Tuesday, October 4, 2016

Imagine a Workplace Built on Trust

Jonathan Raymond, Good Authority: How To Become the Leader Your Team is Waiting For

The common expression “work-life balance” assumes we compartmentalize whatever we do for pay from whatever gives our lives meaning. Jonathan Raymond, former attorney, tech CEO, and spiritual seeker, believes that’s a false division. Good leaders, in Raymond’s field-tested opinion, don’t manage human resources; they uplift people, a process that emboldens employees’ private lives as it improves their work output. But how, in a business climate of swinging machismo, can real leaders distinguish themselves from managers?

I applaud Raymond for avoiding chintzy buzzwords and trademarked Paths To Success. His approach involves self-scrutiny, human understanding, and professional mutuality. Though he uses occasional handy acronyms, and pinches liberally from simplified Jungian psychology, Raymond fundamentally calls managers to know themselves, and their subordinates, a slow, sloppy process that yields abundant rewards. Admittedly, this book is a billboard for Raymond’s management consultancy. But it exceeds other such books I’ve read by being grounded in facts.

For Raymond, leadership involves neither issuing orders and cracking the whip, nor heroically fixing others’ problems. Heroes, he writes, ensure their own job security by keeping subordinates dependent on frequent rescue. Instead, he encourages leaders to be “Less Superman, More Yoda”—that is, to give employees latitude enough to develop into the fully fledged individuals we already know they are. Leaders should avoid “company culture,” a buzzword that apparently offends Raymond, instead mentoring capable workers.

In pursuit of this goal, Raymond cites certain portable tools like the OWNER chart and the Accountability Dial. Accountability looms large in Raymond’s thinking, though he reserves it for fairly late in the book, since “accountability” often devolves into punishments and rewards. Instead, he systematically encourages workers to own their job performance, while demanding managers exercise good (rather than “borrowed”) authority over their charges. His system is portable enough to implement without necessarily hiring consultants.

Jonathan Raymond
As Raymond writes early, “the health of a [company’s] culture is equal to the collective ability of the people who work there to feel the impacts of their actions on others.” This requires employees to engage one another as fully human. Not necessarily equal: employees will resist improving their performance if they don’t anticipate consequences for their actions, and your buddy can’t sack you. Instead, when managers and employees consider their relationship mutual, outputs improve.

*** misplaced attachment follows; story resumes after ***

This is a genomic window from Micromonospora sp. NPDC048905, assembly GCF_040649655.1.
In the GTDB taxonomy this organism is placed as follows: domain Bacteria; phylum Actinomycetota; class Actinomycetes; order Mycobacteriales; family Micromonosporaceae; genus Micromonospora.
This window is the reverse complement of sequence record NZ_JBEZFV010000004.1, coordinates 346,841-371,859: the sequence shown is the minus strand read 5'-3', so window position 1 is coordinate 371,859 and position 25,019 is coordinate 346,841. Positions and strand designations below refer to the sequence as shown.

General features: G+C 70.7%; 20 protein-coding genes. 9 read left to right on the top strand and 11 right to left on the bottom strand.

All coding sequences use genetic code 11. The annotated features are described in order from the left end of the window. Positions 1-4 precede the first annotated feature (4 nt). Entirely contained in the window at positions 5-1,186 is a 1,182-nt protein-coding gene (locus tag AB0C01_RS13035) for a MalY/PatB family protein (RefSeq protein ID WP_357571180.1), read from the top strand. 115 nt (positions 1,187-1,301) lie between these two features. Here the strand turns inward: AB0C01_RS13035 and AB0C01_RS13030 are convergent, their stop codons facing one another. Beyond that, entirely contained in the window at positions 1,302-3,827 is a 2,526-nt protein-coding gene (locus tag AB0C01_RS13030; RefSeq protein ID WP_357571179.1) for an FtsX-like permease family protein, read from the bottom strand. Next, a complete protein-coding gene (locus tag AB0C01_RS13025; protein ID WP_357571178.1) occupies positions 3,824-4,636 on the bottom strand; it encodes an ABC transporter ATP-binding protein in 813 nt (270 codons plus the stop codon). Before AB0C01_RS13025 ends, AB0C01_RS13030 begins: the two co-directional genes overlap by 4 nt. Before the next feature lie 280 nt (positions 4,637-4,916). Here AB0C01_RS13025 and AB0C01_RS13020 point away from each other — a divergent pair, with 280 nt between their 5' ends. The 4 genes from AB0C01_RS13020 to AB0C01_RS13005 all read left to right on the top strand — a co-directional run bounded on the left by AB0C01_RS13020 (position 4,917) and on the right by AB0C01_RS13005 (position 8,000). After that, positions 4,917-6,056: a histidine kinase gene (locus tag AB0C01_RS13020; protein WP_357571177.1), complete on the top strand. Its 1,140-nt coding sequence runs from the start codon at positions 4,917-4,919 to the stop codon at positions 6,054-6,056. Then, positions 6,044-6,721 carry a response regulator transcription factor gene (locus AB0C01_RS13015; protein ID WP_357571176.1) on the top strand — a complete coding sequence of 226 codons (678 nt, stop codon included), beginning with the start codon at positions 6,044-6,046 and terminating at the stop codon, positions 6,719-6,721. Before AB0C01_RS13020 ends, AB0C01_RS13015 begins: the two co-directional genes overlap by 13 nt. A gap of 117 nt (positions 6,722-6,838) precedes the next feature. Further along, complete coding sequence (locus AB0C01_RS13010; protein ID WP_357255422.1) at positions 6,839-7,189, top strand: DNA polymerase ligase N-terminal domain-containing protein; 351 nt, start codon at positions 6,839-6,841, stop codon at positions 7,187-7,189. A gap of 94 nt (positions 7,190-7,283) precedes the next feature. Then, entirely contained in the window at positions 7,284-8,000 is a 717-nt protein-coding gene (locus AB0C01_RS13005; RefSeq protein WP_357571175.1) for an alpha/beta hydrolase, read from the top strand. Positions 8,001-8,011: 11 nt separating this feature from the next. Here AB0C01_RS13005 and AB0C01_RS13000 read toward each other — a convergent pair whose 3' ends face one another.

This creates certain tensions. Leaders guide and mentor their subordinates, do so without necessarily prying into workers’ personal lives. (Raymond uses the term “therapist” early, but ambiguously, and doesn’t harp on the concept.) This means meeting workers where they are, rather than bullying or chivvying them into an inferior relationship. This doesn’t mean exempting workers from fallout for their more egregious mistakes; Raymond makes clear that healthy culture requires setting firm boundaries and terminal limits.

Perhaps most important, in Raymond’s less-Superman-more Yoda model, leaders must relinquish the ideal of invulnerability. They cannot deny their own mistakes or weaknesses while simultaneously requiring workers to come to grips with theirs. Raymond’s OWNER chart, which is so good I’d rather let him explain it, does include “Name the Challenge” and “Embrace Mistakes.” Though he doesn’t use the term, his model relies on mutual honesty, too often a missing quality in today’s workplace environment.

Raymond’s model, and the examples he uses, draw from the white-collar technical world. A former tech CEO, Raymond’s experiences involve office work and skilled professional employees. However, with limited fine-tuning, his model, based on straightforward structures of group dynamics and social psychology, should translate into blue-collar work, like factories or construction. Having done both these categories, I’ve seen the importance of a firm but uplifting hand on the tiller, something frequently missing from manual trades.

Much as I appreciate Raymond’s model, he frequently misses his own assumptions. For instance, he assumes management and labor share mutual goals, and simply need to reconcile means. His three leadership archetypes—Fixer, Fighter, and Friend—miss one equally important model, the Foe, who threatens and insults workers into compliance, often preemptively. Similarly, his five employee archetypes overlook the Foe’s favorite self-justification, the Slacker. Maybe a management theory predicated on mutuality can’t accommodate these unilateralists.

So, for organizational leaders who want strong members on resilient teams, Jonathan Raymond offers a structural approach that rewards everyone together. Mutatis mutandis, Raymond’s business approaches could empower schoolteachers, religious and political leaders, activists, and others who would bring out the best in others. Having faced multiple workplaces where management and labor had essentially adversarial relationships, I find Raymond’s vision energizing. Despite its challenges, it needs leaders generous enough to implement it in real life.

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